Getting closer to Cacabellos, we meet the 30ish Ari from Montreal. He had passed us a bit earlier, but we catch up to him when it begins sprinkling and he dons his backpack cover. He is very nice and easy to talk to, and shares with us he had lost over a 100 pounds in training for the Camino.   

We also see another woman pass us, and are surprised there are two other pilgrims on the Camino so late in the day when its usually just us. It is 6:30 PM when we finally check-in, and after resting a bit, we dump all our clothes at the laundromat right across the hotel, have a beer a cool locals place on the square, and have that excellent dinner (which included a very tasty mushroom soup).

October 16th – 9:15 pm
Casa Rural El Recanto
Today’s Walk: Cacabelos to Vega Valcarce

We leave town at 9:15 AM to overcast skies in cool temperatures, passing an 18th century wine press and then Bodegas Luna Beberide, the winery that made the outstanding bottle we had at dinner last night.  We are along the highway the whole time to begin the day, and finally turn off it after the 200 kilometer marker.  Soon we are treated to a wonderful hike through rolling hills of vineyards of the Bierzo region.

I believe you could have stayed on the highway for a more direct route, but you would have missed a terrific couple of hours of stunning scenery. We briefly chat with a guy from Germany who’s done the Camino many times, and he says this is his favorite part.  There are mountains in the distance, perfect green rolling hills surrounding us, and vineyards turning autumnal in every direction.  We also have dramatic clouds overhead with the sun coming through in god-like rays.  All the way to Villafranca we see few people, and it is blissfully idyllic.

Around 11:30 AM we reach Iglesia de Santiago, and get to take in its famous Puerta del Pardon. It was here in medieval times you could get full blessing and pardon of your sins if, due to health reasons, you could not continue your pilgrimage to Santiago. The church isn’t open, but I climb up to the door and touch it.  

Strange to think you could go back in time 900 years to this very spot and recreate this experience.  Things like this connect you to historical Camino, and I love that.  Afterwards J’Nell and I continue down into Villafranca’s main square and have lunch on the patio.  Warmer than its been for some time, though maybe still somewhat too cool to be outside; I guess we are missing our Al fresco dining.

Next is a tour of the 11th century Colegiata de Santa Maria church, which features a beautiful Gothic interior and excellent stained glass windows.  Most people end their day’s stage here and stay in Villafranca, and I can see why. However, since we had gone off the book and did a shorter day into Cacabelos yesterday, we continue onward and see scant people the rest of the day.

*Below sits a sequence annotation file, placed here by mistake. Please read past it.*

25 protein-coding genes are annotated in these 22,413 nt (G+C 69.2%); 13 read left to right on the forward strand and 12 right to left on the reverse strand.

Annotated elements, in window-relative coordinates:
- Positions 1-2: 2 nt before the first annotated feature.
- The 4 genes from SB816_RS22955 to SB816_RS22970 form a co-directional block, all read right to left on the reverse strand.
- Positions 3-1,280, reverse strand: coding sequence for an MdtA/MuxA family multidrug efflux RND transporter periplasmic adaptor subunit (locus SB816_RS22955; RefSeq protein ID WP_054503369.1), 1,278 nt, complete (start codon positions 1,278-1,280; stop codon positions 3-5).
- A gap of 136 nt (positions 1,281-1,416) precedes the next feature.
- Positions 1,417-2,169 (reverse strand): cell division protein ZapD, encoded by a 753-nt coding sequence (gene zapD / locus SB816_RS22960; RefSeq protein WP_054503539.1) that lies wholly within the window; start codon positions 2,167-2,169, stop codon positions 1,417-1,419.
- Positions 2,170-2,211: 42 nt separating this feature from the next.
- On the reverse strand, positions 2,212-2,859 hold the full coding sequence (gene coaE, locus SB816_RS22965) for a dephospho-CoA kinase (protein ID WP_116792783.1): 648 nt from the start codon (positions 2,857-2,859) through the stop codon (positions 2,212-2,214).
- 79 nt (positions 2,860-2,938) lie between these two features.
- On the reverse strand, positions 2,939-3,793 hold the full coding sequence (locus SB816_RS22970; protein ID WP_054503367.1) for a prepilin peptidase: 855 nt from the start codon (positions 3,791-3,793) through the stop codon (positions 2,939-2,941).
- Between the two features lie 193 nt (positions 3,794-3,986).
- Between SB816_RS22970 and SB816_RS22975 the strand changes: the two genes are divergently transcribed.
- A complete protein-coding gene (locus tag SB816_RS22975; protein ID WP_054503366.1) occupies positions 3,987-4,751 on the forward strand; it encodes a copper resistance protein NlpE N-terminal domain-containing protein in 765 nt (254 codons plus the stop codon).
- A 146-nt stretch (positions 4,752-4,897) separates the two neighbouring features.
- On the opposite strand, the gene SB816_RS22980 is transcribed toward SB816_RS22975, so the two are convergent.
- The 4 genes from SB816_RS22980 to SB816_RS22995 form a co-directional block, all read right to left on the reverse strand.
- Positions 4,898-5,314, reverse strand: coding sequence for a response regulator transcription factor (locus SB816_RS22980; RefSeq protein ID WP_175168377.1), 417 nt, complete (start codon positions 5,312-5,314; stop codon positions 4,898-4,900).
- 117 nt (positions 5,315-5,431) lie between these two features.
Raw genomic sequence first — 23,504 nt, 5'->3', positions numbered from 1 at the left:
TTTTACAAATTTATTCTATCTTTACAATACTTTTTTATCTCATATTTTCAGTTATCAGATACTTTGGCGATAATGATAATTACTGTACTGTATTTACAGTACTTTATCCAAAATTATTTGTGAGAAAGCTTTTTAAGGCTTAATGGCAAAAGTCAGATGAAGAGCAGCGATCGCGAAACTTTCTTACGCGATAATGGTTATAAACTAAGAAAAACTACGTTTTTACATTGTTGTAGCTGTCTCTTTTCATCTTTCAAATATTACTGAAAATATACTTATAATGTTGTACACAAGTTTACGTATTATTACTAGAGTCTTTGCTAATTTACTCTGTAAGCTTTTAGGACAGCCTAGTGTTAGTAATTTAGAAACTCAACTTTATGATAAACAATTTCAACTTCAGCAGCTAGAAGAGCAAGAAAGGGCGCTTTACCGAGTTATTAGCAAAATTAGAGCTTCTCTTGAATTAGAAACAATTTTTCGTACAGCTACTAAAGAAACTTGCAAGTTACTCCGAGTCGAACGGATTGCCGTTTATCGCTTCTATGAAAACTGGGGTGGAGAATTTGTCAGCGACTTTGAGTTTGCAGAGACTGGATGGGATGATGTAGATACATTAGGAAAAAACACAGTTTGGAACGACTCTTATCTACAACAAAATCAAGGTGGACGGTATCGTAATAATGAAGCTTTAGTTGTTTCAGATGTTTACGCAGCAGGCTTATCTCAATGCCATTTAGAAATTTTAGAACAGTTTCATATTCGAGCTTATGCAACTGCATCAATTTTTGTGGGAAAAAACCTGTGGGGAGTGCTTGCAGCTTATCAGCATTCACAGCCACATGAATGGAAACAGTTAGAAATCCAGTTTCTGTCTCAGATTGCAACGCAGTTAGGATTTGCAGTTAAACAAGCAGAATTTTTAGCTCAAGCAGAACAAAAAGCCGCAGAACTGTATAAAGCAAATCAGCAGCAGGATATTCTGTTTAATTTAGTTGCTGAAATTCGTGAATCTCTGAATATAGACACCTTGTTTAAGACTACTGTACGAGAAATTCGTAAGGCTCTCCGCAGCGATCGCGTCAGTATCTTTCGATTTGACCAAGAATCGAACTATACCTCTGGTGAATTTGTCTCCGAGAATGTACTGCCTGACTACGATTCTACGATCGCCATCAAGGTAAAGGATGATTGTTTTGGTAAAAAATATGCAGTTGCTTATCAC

The remaining steps of today’s walk mostly follow the highway, but the road is not busy and we traverse the pretty valley along the Valcarce River.  Sometimes you can hear the streaming water, other times it’s in your sight through the trees, but you always feel its presence.  Thankfully there’s also a concrete barrier separating you from any oncoming vehicles nearly the whole time.  Though there aren’t a lot of them because a new freeway is the preferred route, there are a lot of twists and turns in the road, and having the barrier adds a level of comfort.

J’Nell and I leave the path along the highway at various points to detour through Pereje, Trabadelo, Ambasmetas, and Portela de Valcarce.  In that last town we go inside the tiny, simple church called Iglesia de San Juan Bautista and it’s beautiful.  We also see a gaggle of geese, and one stuck his neck through the fence gate seeing if I would feed him (video below).  We then spy horses as we amble past to our stopping point of the day at Vega de Valcarce.

We reserved at a casa rural (a private, country house with multiple rooms for rent) called El Recanto, and we had to check-in and get our key at the delightfully scented bakery next door. After showering we get a drink at a bar down the street, purchase wine at the little market, and have our Pilgrim’s meal at El Refugio Del Cazador (which includes our first taste of the local Santiago Cake).  It’s a very sleepy town, and we go back to our room to enjoy the local vinto tinto and write in our journals.